As an NBA General Manager (GM), your job is to put together a winning team and give your franchise the opportunity to compete for an NBA Title.
The NBA is a win-now league and if you don’t put together a team that at least sniffs a chance to play deep into the playoffs then your job could be in jeopardy. But, it takes a lot of intelligence, luck, and talent to put together a winning team in the NBA.
Players get paid handsomely the better they perform and the NBA has what is called a salary cap that determines how much teams can pay players in order to put together an entire team.
Some of you may have heard the term salary cap but there may be confusion on exactly how it works and the details involved.
This article will go in-depth on the salary cap and in the end, you will have the knowledge to pretend to be better than your favorite team’s GM.
Let’s get into it!
What Exactly is The Salary Cap?
The NBA’s salary cap is the limit in the total amount of money each team is allowed to pay their players.
Think of the salary cap as a ceiling that NBA teams have to stay below when constructing their entire team and each players’ salary. This is why you don’t see a team like the New York Knicks, who essentially print money, splurge, and sign 5 All-NBA superstars to blow away the competition.
The NBA and the Players Association – the union and voice for the NBA players during negotiations – set the salary cap during their Collective Bargaining Agreements (CBA) and the amount is usually based on the amount of revenue the league is generating over a certain period of time.
This wasn’t always the case, but the Players’ Association believed that the cap should reflect revenue to ensure that their compensation is in line with team owners.
NBA Salary Cap 2022
For the 2021-2022 season, the salary cap has been set to be $112.414 million.
For the upcoming 2022-2023 season, the salary cap is going to be $121 million and the tax level is $147 million.
How Much Can You Go Over the NBA Salary Cap?
Since the NBA uses a soft cap (will explain later), there are no limitations on how much a team can step over the salary cap. However, when the team goes over the tax line, the owner will need to pay the so-called “luxury tax” which is aimed at big spenders.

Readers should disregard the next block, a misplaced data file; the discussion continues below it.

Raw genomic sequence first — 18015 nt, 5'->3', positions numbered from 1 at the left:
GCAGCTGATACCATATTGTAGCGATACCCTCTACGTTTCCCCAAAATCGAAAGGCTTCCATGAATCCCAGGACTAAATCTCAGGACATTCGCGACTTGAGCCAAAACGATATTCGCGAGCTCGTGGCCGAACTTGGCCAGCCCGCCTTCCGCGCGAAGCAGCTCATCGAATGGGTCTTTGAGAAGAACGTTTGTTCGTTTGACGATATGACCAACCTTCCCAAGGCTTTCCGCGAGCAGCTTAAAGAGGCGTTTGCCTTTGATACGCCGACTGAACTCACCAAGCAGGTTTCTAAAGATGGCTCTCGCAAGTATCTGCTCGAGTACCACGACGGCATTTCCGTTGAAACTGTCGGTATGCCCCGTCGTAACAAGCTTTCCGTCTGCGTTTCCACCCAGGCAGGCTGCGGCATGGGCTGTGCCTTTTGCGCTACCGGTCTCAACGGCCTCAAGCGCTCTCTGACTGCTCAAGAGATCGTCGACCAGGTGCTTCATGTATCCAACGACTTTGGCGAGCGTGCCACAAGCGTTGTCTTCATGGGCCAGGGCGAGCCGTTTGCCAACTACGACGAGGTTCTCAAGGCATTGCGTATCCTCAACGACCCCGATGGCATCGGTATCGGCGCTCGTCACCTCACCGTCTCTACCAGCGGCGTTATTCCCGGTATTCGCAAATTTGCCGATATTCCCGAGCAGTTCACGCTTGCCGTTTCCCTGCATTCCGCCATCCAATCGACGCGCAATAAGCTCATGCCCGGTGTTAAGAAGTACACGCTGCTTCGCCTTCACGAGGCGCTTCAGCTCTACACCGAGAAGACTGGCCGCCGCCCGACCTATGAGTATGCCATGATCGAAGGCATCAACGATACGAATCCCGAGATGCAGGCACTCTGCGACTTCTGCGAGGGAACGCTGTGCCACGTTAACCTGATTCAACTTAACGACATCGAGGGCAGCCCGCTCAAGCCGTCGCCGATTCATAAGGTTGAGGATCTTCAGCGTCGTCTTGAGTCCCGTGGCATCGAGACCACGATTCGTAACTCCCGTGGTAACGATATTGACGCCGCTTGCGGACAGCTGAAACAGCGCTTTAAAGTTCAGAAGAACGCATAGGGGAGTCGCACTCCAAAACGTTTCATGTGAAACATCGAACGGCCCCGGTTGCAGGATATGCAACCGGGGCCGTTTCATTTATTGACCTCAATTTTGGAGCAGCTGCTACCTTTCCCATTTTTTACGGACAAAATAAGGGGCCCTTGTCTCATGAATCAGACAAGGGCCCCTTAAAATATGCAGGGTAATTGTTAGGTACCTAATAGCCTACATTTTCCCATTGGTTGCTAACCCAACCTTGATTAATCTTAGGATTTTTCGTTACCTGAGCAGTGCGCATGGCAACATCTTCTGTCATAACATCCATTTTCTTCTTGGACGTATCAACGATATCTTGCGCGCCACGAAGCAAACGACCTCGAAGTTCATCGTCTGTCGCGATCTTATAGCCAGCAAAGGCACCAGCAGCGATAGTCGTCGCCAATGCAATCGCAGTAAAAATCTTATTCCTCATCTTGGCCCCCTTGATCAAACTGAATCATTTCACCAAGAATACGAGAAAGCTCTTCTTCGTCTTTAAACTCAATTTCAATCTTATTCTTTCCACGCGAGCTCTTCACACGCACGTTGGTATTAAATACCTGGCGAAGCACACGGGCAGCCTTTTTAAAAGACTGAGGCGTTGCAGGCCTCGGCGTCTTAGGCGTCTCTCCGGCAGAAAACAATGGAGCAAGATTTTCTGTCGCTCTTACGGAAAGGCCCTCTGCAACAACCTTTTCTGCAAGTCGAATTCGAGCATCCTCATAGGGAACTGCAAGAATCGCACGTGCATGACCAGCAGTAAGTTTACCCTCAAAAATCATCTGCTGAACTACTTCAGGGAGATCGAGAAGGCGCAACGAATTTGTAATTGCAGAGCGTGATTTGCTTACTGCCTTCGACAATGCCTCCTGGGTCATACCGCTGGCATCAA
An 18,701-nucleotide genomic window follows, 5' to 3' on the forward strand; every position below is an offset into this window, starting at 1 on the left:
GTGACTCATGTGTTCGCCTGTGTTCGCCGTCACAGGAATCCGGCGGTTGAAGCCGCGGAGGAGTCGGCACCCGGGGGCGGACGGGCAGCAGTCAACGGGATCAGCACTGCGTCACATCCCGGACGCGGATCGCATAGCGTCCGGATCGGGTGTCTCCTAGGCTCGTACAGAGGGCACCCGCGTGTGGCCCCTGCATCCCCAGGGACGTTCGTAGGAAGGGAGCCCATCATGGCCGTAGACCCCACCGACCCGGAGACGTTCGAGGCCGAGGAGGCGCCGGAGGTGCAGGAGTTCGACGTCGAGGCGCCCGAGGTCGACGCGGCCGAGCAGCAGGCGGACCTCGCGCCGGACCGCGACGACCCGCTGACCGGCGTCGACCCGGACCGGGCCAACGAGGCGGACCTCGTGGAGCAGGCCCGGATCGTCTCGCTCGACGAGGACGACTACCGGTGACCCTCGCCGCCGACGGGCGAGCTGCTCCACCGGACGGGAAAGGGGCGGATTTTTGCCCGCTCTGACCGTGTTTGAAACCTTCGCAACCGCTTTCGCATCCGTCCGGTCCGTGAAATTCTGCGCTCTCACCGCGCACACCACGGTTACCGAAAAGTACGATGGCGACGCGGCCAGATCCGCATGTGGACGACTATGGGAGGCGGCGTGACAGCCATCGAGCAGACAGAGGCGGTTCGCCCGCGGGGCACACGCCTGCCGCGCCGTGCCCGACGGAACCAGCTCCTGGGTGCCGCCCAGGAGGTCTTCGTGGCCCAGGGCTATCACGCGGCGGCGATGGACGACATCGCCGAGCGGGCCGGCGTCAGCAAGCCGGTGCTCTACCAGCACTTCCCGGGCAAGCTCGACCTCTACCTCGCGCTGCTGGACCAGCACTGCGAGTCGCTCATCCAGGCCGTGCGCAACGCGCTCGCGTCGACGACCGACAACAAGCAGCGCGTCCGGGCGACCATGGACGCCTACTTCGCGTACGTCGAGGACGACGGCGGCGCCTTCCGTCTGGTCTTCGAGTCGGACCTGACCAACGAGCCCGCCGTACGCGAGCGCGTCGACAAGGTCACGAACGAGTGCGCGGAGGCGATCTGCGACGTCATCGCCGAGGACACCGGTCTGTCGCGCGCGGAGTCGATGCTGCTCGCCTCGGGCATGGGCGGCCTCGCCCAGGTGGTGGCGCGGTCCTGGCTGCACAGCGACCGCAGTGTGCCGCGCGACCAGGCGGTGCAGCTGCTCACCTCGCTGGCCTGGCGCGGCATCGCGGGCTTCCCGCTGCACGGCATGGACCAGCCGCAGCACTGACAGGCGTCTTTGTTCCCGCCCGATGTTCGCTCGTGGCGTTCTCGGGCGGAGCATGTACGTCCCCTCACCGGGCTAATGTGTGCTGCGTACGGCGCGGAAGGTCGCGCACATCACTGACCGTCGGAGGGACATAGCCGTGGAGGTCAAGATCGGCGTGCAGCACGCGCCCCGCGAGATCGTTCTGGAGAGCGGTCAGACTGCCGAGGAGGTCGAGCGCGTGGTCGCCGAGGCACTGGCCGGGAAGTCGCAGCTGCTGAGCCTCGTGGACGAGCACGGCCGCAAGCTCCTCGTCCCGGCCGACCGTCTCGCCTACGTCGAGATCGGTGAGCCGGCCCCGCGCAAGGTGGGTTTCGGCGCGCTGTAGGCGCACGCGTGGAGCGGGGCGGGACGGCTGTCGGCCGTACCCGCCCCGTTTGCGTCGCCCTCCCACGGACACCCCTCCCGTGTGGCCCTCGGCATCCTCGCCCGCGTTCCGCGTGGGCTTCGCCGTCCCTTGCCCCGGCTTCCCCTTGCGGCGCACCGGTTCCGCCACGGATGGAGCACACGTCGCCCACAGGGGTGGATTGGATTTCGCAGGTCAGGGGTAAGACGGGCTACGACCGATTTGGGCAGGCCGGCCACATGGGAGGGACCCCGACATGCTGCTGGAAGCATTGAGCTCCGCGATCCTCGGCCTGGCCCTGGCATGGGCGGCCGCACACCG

Is the Salary Cap Necessary?
In short, no, it isn’t technically necessary for the league to exist. But, while it isn’t necessary, it is crucial to the equity of the league among every NBA team.
Remember the example I used up the page about the Knicks, arguably the most wealthy team in the league (the Lakers also have a case here)? Imagine if they could sign anyone they wanted each year and the small market Utah Jazz had to compete with them generating way less money?
Many of the world’s top soccer leagues operate without a salary cap and it shows in their league structure. The Premier League in England has a “Big Five” of the richest teams in the league – Manchester United, Arsenal, Liverpool, Manchester City, and Chelsea – which have ruled the league’s top tier since its reformation in 1992.
These 5 teams have won the title 26 times in the 28 years the league has been in existence.
The presence of the salary cap helps promote parody and equality across the league. The small-market teams still have issues in grabbing talent from big markets, like weather, state tax, and overall choice as to where the players want to live and play, so the salary cap allows everyone to start at the same point financially.
Hard Cap vs. Soft Cap
Leagues like the NFL, NHL, and MLS have a “hard cap” which does not allow any team to go over their allotted budget, but the NBA decided to instill a “soft cap” that allows teams to overspend but not without penalty.
When an NBA team goes over their salary cap they pay what is called a luxury tax to the league. Teams that have to pay a luxury tax, up until the 2012-13 season, had to pay the difference back to the league for however much they went over the cap.